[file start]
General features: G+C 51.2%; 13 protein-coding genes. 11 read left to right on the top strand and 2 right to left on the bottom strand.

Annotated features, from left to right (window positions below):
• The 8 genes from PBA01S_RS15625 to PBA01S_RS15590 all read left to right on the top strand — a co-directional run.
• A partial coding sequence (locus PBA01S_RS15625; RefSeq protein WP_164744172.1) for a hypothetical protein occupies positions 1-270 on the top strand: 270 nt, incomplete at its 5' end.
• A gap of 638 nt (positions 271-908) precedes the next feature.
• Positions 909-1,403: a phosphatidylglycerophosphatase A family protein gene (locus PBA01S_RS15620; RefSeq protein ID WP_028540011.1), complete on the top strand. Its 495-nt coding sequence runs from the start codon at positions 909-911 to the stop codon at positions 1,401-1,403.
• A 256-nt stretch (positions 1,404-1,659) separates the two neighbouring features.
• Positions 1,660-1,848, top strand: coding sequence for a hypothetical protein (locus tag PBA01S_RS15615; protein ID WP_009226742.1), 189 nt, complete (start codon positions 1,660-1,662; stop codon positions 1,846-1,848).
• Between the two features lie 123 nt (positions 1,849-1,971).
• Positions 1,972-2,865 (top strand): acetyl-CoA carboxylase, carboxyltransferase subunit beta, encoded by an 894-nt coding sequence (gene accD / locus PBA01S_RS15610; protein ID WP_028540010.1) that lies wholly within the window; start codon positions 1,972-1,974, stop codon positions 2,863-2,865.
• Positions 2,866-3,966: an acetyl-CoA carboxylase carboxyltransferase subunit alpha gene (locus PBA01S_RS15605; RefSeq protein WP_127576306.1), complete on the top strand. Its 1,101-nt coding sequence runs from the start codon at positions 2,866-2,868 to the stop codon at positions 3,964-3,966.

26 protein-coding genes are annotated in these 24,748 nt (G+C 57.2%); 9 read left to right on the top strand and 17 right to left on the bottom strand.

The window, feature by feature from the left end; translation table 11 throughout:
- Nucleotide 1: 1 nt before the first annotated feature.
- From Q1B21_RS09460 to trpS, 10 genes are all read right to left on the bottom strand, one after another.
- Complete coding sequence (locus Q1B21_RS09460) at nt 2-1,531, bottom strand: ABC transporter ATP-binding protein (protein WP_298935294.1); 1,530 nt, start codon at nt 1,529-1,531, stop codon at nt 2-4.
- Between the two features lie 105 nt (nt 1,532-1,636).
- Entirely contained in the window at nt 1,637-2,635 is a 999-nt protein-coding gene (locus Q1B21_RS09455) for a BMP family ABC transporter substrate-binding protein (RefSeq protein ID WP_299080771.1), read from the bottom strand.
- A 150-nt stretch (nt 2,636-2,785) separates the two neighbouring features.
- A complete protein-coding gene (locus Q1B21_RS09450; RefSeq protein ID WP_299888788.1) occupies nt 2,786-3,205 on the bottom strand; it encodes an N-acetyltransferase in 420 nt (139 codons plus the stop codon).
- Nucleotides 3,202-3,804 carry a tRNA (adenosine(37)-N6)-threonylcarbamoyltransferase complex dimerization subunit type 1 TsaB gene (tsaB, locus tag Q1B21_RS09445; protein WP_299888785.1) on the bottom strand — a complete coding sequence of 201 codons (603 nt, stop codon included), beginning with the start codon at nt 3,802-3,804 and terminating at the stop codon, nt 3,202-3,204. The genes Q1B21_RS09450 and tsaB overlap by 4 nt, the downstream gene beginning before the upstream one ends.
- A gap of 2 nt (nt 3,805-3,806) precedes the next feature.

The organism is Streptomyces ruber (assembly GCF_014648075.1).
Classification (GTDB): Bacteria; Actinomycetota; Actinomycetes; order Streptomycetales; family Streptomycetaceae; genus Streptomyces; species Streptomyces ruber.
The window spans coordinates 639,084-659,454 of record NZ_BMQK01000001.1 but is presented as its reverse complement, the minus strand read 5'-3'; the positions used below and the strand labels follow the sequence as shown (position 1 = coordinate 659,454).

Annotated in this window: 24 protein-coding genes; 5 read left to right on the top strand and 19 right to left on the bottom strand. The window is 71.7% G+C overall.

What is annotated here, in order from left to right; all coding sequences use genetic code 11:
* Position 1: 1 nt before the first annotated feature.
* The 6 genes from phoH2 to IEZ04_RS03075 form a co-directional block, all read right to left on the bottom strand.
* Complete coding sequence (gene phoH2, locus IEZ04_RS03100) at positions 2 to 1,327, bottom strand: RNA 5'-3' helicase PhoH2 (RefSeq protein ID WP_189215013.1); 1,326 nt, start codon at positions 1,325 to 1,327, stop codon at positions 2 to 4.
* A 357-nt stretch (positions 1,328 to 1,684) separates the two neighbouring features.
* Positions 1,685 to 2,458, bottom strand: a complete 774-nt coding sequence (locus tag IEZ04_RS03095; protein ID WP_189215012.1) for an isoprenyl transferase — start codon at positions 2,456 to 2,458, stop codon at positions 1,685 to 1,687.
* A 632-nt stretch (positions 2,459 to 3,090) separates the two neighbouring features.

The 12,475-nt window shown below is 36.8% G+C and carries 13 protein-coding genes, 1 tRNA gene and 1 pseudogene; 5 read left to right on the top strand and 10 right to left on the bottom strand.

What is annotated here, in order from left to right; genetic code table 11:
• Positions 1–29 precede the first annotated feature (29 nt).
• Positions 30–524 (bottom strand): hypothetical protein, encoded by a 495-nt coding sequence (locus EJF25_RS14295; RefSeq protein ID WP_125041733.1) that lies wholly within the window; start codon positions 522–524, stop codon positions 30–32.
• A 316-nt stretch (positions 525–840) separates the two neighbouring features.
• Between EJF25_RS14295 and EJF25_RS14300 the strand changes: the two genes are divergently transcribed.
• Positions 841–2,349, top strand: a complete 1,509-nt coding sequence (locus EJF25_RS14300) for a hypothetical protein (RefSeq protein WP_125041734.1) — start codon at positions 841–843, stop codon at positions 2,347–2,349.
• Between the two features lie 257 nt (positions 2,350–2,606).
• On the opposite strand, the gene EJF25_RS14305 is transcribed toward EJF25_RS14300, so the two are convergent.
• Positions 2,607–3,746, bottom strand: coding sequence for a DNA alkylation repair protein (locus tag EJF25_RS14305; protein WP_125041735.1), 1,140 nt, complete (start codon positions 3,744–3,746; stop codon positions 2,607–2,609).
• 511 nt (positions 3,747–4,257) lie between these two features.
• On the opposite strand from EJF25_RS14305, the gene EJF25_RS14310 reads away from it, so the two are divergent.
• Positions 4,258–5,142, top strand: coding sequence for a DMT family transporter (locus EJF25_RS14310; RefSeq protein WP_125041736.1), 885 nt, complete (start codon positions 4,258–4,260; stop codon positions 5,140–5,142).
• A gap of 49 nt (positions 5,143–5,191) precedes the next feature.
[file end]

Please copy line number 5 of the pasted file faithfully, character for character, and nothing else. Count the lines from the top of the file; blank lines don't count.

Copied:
• A gap of 638 nt (positions 271-908) precedes the next feature.